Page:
The 10 Steps Of Crisis Communications

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Leaderonomics

18-08-2018

11 min read

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Crisis: Any situation that is threatening or could threaten to harm people or property, seriously interrupt business, significantly damage reputation and/or negatively impact the bottom line.

Every organisation is vulnerable to crises.

The days of playing ostrich – burying your head in the sand and hoping the problem goes away – are gone. You can try, but your stakeholders will not be understanding or forgiving because they’ve watched what happened with Volkswagen, Chipotle, FIFA, and Lance Armstrong.

If you don’t prepare, you will incur more damage. When I look at existing crisis management-related plans, what I often find is a failure to address the many communication issues related to crisis or disaster response.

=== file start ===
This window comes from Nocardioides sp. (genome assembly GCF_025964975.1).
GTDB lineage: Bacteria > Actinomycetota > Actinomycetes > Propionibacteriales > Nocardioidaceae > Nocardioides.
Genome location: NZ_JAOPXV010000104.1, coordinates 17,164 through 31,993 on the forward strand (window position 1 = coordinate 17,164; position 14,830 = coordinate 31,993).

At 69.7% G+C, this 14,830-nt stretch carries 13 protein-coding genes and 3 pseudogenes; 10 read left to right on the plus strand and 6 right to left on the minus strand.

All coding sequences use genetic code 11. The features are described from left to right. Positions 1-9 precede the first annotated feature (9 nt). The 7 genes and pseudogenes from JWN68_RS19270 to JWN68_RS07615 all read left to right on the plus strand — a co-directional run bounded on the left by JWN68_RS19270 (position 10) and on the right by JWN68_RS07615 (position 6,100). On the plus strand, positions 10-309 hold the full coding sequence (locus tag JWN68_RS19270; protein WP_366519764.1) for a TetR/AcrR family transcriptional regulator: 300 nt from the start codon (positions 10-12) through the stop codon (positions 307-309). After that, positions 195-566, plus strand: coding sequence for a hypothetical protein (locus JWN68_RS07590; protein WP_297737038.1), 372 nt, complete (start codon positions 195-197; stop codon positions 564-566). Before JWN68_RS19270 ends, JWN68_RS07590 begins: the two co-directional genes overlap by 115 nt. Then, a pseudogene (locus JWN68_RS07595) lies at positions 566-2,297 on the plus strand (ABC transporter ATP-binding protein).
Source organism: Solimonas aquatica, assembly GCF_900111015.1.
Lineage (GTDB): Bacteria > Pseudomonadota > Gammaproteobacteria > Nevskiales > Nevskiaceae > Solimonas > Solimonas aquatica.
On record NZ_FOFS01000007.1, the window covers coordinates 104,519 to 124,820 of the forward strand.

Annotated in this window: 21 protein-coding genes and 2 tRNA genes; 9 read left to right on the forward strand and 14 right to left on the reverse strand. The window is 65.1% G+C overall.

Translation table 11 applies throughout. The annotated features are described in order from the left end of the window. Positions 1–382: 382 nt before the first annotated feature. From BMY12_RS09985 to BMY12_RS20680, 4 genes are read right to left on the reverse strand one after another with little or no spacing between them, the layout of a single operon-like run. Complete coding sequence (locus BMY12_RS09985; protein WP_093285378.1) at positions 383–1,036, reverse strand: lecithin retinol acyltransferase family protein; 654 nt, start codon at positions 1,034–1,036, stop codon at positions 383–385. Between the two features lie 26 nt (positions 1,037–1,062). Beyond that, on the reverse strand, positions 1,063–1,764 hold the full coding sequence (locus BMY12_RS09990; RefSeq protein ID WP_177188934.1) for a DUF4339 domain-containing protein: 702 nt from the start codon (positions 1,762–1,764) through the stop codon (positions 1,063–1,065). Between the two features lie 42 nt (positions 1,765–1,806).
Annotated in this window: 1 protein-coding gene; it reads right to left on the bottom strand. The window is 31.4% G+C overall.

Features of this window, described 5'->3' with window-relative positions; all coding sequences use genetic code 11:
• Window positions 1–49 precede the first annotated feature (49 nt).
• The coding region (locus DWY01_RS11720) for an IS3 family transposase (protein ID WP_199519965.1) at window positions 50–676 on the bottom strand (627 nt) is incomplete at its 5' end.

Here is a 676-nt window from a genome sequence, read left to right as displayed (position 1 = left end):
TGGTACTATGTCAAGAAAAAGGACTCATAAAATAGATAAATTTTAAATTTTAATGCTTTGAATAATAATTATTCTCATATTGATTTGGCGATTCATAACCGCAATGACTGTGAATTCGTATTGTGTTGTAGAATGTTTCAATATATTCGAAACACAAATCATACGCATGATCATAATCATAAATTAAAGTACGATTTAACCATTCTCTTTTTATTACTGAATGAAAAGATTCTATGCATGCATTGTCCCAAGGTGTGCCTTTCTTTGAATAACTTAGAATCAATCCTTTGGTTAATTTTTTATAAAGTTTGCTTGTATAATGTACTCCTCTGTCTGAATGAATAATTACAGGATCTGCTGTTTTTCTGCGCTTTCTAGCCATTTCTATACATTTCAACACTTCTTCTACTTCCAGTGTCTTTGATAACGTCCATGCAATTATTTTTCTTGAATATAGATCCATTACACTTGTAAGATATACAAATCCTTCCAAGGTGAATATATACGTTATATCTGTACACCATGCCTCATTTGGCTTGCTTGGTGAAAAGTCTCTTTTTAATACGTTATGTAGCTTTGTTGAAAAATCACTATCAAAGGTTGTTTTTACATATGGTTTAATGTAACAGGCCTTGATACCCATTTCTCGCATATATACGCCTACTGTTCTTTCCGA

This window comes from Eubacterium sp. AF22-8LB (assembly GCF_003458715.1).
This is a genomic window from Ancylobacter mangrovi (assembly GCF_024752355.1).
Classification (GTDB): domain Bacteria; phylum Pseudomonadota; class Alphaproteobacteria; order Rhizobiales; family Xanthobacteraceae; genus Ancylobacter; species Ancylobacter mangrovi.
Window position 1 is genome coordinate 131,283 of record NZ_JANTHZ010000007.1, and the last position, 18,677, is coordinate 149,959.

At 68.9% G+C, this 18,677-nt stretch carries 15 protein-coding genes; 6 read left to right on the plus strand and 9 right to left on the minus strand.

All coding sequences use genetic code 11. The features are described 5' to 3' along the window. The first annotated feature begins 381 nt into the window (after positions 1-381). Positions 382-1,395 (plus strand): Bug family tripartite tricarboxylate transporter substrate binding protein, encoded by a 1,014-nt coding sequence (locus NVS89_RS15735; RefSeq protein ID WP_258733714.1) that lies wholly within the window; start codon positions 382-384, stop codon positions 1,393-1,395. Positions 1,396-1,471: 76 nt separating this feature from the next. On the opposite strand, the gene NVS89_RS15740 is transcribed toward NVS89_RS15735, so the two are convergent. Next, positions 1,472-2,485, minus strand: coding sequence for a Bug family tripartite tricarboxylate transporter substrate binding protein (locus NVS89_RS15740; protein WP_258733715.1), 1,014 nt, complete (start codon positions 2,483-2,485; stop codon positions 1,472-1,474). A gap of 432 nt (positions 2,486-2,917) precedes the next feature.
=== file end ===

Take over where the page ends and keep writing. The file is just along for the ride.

Experience demonstrates that organisational leadership often does not understand that in the absence of adequate internal and external communications, the following happens:

  • Operational response will break down.
  • Stakeholders will not know what is happening and quickly become confused, angry, and react negatively.
  • The organisation will be perceived as inept, at best, and criminally negligent, at worst.
  • The length of time required to bring full resolution to the issue will be extended, often dramatically.
  • The impact to the financial and reputational bottom line will be more severe.

The basic steps of effective crisis communications are not difficult, but they require advance work in order to minimise damage. So, if you’re serious about crisis preparedness and response, read and implement these 10 steps of crisis communications, the first seven of which can and should be undertaken before any crisis occurs.

Pre-crisis 

  1. Anticipate crises 

If you’re being proactive and preparing for crises, gather your Crisis Communications Team for intensive brainstorming sessions on all the potential crises that could occur at your organisation.